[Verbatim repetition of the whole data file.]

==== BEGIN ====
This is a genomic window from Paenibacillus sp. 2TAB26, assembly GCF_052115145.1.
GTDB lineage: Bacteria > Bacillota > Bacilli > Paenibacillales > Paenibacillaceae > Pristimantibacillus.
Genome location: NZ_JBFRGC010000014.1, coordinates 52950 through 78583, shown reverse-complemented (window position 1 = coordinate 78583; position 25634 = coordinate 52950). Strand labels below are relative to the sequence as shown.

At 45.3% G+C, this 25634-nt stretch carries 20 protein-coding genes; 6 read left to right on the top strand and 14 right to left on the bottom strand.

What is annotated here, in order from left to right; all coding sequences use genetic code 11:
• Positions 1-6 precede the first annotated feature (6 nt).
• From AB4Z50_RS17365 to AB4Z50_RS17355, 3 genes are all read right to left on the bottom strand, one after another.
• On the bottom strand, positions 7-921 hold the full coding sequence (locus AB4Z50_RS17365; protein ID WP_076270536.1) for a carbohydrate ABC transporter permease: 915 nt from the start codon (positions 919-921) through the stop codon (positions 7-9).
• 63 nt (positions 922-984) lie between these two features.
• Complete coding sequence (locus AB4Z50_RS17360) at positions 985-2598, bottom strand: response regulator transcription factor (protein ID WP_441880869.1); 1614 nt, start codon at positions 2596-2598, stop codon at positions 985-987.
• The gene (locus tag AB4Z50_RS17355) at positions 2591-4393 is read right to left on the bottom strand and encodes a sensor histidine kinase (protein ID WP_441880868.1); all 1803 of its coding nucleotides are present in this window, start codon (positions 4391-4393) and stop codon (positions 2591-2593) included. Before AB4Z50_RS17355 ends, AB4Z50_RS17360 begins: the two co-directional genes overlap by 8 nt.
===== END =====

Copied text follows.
This is a genomic window from Paenibacillus sp. 2TAB26, assembly GCF_052115145.1.
GTDB lineage: Bacteria > Bacillota > Bacilli > Paenibacillales > Paenibacillaceae > Pristimantibacillus.
Genome location: NZ_JBFRGC010000014.1, coordinates 52950 through 78583, shown reverse-complemented (window position 1 = coordinate 78583; position 25634 = coordinate 52950). Strand labels below are relative to the sequence as shown.

At 45.3% G+C, this 25634-nt stretch carries 20 protein-coding genes; 6 read left to right on the top strand and 14 right to left on the bottom strand.

What is annotated here, in order from left to right; all coding sequences use genetic code 11:
• Positions 1-6 precede the first annotated feature (6 nt).
• From AB4Z50_RS17365 to AB4Z50_RS17355, 3 genes are all read right to left on the bottom strand, one after another.
• On the bottom strand, positions 7-921 hold the full coding sequence (locus AB4Z50_RS17365; protein ID WP_076270536.1) for a carbohydrate ABC transporter permease: 915 nt from the start codon (positions 919-921) through the stop codon (positions 7-9).
• 63 nt (positions 922-984) lie between these two features.
• Complete coding sequence (locus AB4Z50_RS17360) at positions 985-2598, bottom strand: response regulator transcription factor (protein ID WP_441880869.1); 1614 nt, start codon at positions 2596-2598, stop codon at positions 985-987.
• The gene (locus tag AB4Z50_RS17355) at positions 2591-4393 is read right to left on the bottom strand and encodes a sensor histidine kinase (protein ID WP_441880868.1); all 1803 of its coding nucleotides are present in this window, start codon (positions 4391-4393) and stop codon (positions 2591-2593) included. Before AB4Z50_RS17355 ends, AB4Z50_RS17360 begins: the two co-directional genes overlap by 8 nt.